in Air Transport / Features

A right Royal revival

Posted 29 October 2015 · Add Comment

Plans are afoot to revive moribund carrier Fly540 Ghana as Royal Fly-GH, as another new airline prepares to take off and serve the Ghanaian and regional markets before expanding into Europe. Alan Dron reports.

If everything goes to schedule, Ghanaian travellers will shortly have another airline from which to choose. It will mean another twist in the saga of the legacy carrier Fly540, which was acquired by pan-African low-cost airline FastJet in 2012 from its original owner, Lonrho Aviation.
Just under two years later, in May 2014, FastJet first suspended operations at the loss-making Fly540 Ghana, then sold it 13 months later to the UK-registered DWG-G Company, for a nominal $1.
Fly540 Ghana had no assets, other than its air operator’s certificate (AOC) – which had expired – and came burdened with $6.9 million of debts, said Samuel Wesley-Quaison, who will be president of the revived airline. Of that figure, $4 million is being covered by a bank loan guaranteed by Lonrho. The other $2.9 million is being provided by backers, who preferred not to be named at this point, he said.
Initial equipment for the revived Fly 540 Ghana, which will be rebranded under the name Royal Fly-GH, will be a single Fokker 100 sourced from Croatian aircraft, crew, maintenance and insurance (ACMI) specialist Trade Air on a one-year lease in a 109-seat, single-class configuration.
 
If the AOC is successfully obtained from the Ghana Civil Aviation Authority, Royal Fly-GH hopes to be operating by the time this issue of African Aerospace is published.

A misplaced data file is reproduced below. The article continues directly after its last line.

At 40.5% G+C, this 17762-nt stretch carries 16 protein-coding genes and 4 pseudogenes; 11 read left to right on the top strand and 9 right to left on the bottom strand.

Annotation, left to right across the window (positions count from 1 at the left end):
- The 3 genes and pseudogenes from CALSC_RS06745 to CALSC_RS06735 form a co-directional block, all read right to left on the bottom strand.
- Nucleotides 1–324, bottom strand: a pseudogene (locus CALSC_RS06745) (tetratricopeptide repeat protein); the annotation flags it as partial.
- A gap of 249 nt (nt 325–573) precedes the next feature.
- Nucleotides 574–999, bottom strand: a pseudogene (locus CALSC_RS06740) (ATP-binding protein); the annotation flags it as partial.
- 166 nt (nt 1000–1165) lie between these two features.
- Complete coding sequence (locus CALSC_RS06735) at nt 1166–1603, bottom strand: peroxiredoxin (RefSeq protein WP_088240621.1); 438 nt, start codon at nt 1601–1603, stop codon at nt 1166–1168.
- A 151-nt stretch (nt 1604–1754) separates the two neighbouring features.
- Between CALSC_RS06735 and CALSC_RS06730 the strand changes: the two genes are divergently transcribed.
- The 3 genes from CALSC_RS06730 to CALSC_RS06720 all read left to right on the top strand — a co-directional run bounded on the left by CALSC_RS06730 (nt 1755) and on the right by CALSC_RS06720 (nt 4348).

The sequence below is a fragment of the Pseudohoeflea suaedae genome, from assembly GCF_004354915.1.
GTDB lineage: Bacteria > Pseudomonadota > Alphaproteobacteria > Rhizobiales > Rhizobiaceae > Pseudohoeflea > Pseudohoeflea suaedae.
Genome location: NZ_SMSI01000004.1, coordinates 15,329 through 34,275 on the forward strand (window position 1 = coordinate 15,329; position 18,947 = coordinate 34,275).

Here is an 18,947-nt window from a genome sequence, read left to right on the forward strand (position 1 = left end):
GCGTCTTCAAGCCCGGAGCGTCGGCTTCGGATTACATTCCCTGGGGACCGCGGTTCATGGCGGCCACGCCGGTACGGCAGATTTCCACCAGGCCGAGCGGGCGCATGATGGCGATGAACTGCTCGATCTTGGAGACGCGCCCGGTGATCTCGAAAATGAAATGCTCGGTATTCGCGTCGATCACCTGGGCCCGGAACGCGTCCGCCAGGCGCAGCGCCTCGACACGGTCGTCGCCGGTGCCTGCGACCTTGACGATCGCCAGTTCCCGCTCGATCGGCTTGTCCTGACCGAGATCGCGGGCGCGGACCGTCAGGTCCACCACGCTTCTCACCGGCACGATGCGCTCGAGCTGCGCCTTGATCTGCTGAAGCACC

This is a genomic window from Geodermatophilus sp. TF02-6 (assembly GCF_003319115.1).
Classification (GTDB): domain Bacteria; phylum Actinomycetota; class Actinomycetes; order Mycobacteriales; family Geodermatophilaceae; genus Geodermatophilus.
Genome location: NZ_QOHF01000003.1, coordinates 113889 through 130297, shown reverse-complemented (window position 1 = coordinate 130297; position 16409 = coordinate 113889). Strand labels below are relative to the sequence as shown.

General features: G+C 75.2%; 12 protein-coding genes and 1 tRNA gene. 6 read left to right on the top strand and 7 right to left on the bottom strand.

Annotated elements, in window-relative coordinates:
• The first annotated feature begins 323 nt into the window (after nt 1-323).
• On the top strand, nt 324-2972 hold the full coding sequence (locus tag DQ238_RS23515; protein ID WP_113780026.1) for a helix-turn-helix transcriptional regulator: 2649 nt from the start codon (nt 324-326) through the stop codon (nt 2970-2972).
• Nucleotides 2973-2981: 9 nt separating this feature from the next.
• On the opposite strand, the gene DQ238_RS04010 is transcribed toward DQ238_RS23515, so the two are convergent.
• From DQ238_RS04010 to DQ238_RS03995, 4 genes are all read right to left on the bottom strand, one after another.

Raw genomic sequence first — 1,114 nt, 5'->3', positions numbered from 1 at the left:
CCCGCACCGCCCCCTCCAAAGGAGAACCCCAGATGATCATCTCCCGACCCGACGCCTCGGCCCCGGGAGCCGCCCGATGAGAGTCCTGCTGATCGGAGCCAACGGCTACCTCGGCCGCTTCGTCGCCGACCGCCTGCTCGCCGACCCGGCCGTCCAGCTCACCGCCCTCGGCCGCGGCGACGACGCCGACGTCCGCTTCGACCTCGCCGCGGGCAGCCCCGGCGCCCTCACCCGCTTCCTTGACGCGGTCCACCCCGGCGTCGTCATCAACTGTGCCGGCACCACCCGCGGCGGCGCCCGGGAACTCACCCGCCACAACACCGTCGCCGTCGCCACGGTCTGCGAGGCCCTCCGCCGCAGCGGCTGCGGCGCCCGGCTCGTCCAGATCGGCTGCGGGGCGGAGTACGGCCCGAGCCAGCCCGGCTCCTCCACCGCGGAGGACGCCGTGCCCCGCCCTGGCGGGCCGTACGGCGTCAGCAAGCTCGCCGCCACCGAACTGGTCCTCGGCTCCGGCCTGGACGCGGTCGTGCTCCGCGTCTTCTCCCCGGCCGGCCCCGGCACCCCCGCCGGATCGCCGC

Using the Fokker 100 “gives us the opportunity to get into the market and to establish ourselves in the region”, said Wesley-Quaison, who describes himself as a businessman with a lifelong interest in aviation. He acts as a ‘company doctor’, going into failing organisations and trying to pull them round.
Wesley-Quaison said he preferred to remain in the background of the new company and allow management to get on with the job. Chairman of the revived airline will be Saif Al Mughairy, a well-known aviation figure in the Arabian Gulf.
Al Mughairy was previously CEO of UAE-based maintenance, repair and overhaul (MRO) provider GAMCO (now Abu Dhabi Aircraft Technologies) and managing director of the emirate’s offshore helicopter and executive jet operator, Falcon Aviation Services.
Initial plans are for Royal Fly-GH to operate domestic services from Accra to Kumasi, Takoradi and Tamale, to be followed by regional services to Ivory Coast, Sierra Leone and Nigeria. “We have permits to operate to Abidjan, Freetown and Lagos,” said Wesley-Quaison.
At the time of writing, Royal Fly-GH was searching for two ATR 72-500s for the Ghanaian internal routes, but examples of the Franco-Italian turboprop were difficult to come by, he added.
 
Looking further into the future, the airline has ambitions to operate either the Airbus A319 (moving up to a larger A320 as routes mature) or the Boeing 737-700. Royal Fly-GH would like to obtain permission for services from Accra to London and to Hamburg and Düsseldorf. There are substantial Ghanaian communities in all three cities, said Wesley- Quaison, which could provide traffic on the Accra route.
The A319 was not a common type in West Africa, he noted, and pilots and maintainers in the region were more accustomed to the 737-700, which gave the Boeing an advantage.
However, the A319 was his preference, as it had an extra few hundred miles of range in hand over the Boeing contender, giving it a larger margin of comfort in flying into Europe.
A decision on the company’s first jet equipment, however, lies some distance in the future.
Wesley-Quaison said he believed the former Fly540 had been unsuccessful in Ghana because of West African attitudes towards airline travel.
Even if an airline advertised itself as a low-cost carrier, passengers in the region expected to get a drink and snack on board automatically as part of their ticket price. A traditional, low-cost airline with unbundled fares would find it hard to operate in the region, although that might change in the next five to 10 years.  
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